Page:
Sunday, September 11, 2022
Hundreds of law reviews are published in the United States, with every accredited law school hosting at least one law review or journal. These publications are not widely read but instead serve a targeted audience of academics, policymakers, lawyers, judges, and students interested in the subject matter of a particular article. Even if the number of readers of a specific article is not large, that article may prove to be the catalyst for a change in the law. Not every article will have such an impact, of course, but publication of an article in a law review allows new ideas to grow.
The potential power of law reviews to effect change is curious, however, because most of those law reviews are edited by law students rather than experienced editors.
So if you’re a law review editor or you aspire to be one, or if you’re a faculty advisor to a law review, this is the book you’ve been waiting for.
Scribes—The American Society of Legal Writers—has just released The Scribes Manual for Law Review Editors.
The book, published this month by Carolina Academic Press, was edited by two self-confessed “law review nerds,” Dean Darby Dickerson and Professor Brooke J. Bowman. Dean Dickerson is the President and Dean of Southwestern Law School in Los Angeles; she’s also a Past President of Scribes and a Past President of the Association of American Law Schools. Professor Bowman teaches legal research and writing at Stetson University College of Law; she’s also served on several editorial boards and chairs the Scribes Law Review Award Committee.
How did this book come about? An organization known as the National Conference of Law Reviews (NCLR) previously held annual conferences to train incoming law review editors, but those haven’t been held since 2017. The NCLR essentially evaporated as an organization, leaving a tremendous void in preparing incoming law review editors.
Scribes stepped in to fill that void with this wall-to-wall, floor-to-ceiling, comprehensive manual for law review editors. At 323 pages, this volume is “the definitive source for student-editors who seek to excel in their positions and improve their journals.” It contains the wisdom and advice of law professors and law librarians who have worked with law review editors for many years. Together they cover almost every aspect of producing a law review.
The full list of 19 chapters and chapter authors reveals how comprehensive the book is:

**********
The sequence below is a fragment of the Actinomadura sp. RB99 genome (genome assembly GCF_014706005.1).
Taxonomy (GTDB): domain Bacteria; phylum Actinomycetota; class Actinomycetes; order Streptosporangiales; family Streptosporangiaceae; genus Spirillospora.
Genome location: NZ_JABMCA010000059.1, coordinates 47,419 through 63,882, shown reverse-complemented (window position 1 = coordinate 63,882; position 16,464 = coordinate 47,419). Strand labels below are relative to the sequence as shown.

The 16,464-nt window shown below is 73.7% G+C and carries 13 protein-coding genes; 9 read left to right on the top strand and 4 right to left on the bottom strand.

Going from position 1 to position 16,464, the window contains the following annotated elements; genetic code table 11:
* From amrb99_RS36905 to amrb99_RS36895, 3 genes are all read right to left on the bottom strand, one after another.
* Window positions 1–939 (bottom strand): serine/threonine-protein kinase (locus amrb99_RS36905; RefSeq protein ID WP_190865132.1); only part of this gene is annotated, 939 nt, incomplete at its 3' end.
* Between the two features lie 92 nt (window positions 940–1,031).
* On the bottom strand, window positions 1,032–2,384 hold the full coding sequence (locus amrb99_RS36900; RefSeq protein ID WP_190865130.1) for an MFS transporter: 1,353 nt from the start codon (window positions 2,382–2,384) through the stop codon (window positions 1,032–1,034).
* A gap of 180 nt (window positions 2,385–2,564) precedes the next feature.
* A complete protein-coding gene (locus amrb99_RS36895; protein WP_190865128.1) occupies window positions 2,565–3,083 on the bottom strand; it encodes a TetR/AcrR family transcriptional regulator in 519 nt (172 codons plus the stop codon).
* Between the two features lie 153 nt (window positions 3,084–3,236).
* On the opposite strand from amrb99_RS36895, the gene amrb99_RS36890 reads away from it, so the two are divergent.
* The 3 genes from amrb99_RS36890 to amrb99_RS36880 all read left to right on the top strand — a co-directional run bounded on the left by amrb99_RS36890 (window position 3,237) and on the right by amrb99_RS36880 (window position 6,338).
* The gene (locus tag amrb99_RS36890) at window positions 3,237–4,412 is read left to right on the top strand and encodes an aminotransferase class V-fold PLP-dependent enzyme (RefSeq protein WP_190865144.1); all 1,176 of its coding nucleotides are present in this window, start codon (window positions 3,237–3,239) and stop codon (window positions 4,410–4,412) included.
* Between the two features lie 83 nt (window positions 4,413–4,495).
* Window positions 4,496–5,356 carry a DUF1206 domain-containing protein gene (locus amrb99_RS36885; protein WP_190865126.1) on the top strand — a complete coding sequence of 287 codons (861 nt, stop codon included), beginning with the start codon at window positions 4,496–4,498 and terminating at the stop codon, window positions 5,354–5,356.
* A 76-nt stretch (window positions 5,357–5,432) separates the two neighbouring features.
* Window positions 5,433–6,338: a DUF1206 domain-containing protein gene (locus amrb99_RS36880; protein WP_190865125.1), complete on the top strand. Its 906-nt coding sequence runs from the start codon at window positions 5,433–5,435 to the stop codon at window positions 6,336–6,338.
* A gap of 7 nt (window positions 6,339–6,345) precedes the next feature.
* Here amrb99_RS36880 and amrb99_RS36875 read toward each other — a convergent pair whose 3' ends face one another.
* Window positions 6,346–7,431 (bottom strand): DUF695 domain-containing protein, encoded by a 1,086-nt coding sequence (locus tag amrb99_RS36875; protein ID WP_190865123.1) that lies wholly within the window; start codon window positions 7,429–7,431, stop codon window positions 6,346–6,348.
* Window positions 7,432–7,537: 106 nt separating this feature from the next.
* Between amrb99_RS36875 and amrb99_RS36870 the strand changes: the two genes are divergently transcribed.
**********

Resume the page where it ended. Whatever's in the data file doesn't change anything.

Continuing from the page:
- Why Law Reviews Exist, by Maureen B. Collins (University of Illinois Chicago School of Law)
- Law Review as an Academic Activity, by Pamela Wilkins (Mercer University School of Law)
- The Business of Law Reviews, by Darby Dickerson (Southwestern Law School)
- Diverse, Equitable, and Inclusive Practices for the Law Review and Legal Scholarship, by Teri A. McMurtry-Chubb (University of Illinois Chicago School of Law)
- Understanding Philosophical Movements Law Review Editors May Encounter, Kristen David Adams (Stetson University College of Law)
- Working with Law Librarians, by Andrew W. Lang (University of Pennsylvania Carey Law School Biddle Law Library) and Annalee Hickman Pierson (Brigham Young University Howard W. Hunter Law Library)
- Common Editorial Positions and the Selection of Editors, by Lindsey Gustafson (University of Arkansas at Little Rock William S. Bowen School of Law)
- Effective Editorial Board Transitions, by Austin Martin Williams (Mercer University School of Law)
- Leadership Styles for Law Review Editors, by Ashley R. Hilliard (North Carolina Central University School of Law)
- Selecting Journal Candidates, by Wes E. Henricksen (Barry University Dwayne O. Andreas School of Law)
- Orientation and Training for Editors, New Staff Members, and Returning Staff Members, by Carolyn V. Williams (University of North Dakota School of Law)
- Working with Student Authors, Kristen E. Murray (Temple University Beasley School of Law) and Jessica Lynn Wherry (Georgetown Law)
- Author Relations, by Mark Cooney (Western Michigan University Cooley Law School)
- The Editing Process, by Michael J. Higdon (University of Tennessee College of Law)
- Journal Production and Dissemination, by Brent Domann (Michigan State University College of Law)
- Post-Production Consequences, by Christina Anna George (Benjamin N. Cardozo School of Law Chutick Law Library)
- Managing Copyright Issues for Law Reviews, by Benjamin J. Keele (Indiana University McKinney School of Law Ruth Lilly Law Library)
- Policies for Law Reviews on Archiving Internet Sources, by Clanitra Stewart Nejdl (Vanderbilt Law School Alyne Queener Masey Law Library)
- The Editorial Adventure, Brooke J. Bowman (Stetson University College of Law)
Susan Hanley Duncan, Dean of the University of Mississippi School of Law and the 2020-2022 President of Scribes, also contributed a preface to the volume.
Each of the 19 chapters starts with “Learning Objectives” to tell readers what they’ll learn in that chapter. And each chapter ends with “Key Takeaways” of the main points covered in that chapter.
This book should not just be in the office of every law review but in the hands of every law review editor. It will inspire them to improve their journals and remind them of the importance of their work. Parts of the book will also encourage editorial boards and faculty advisors to expand access to journal editorial boards and to publish authors whose voices may not otherwise be heard.
There hasn’t been a book like this before, a book to help students understand and appreciate solicitation and editing of articles, leadership and operations of a law journal, academic and personal mentorship of editors and staff, and relationships with authors.
Mark E. Wojcik (mew)
Disclosure: Mark Wojcik is a Past President of Scribes. He was not involved in the preparation of this book.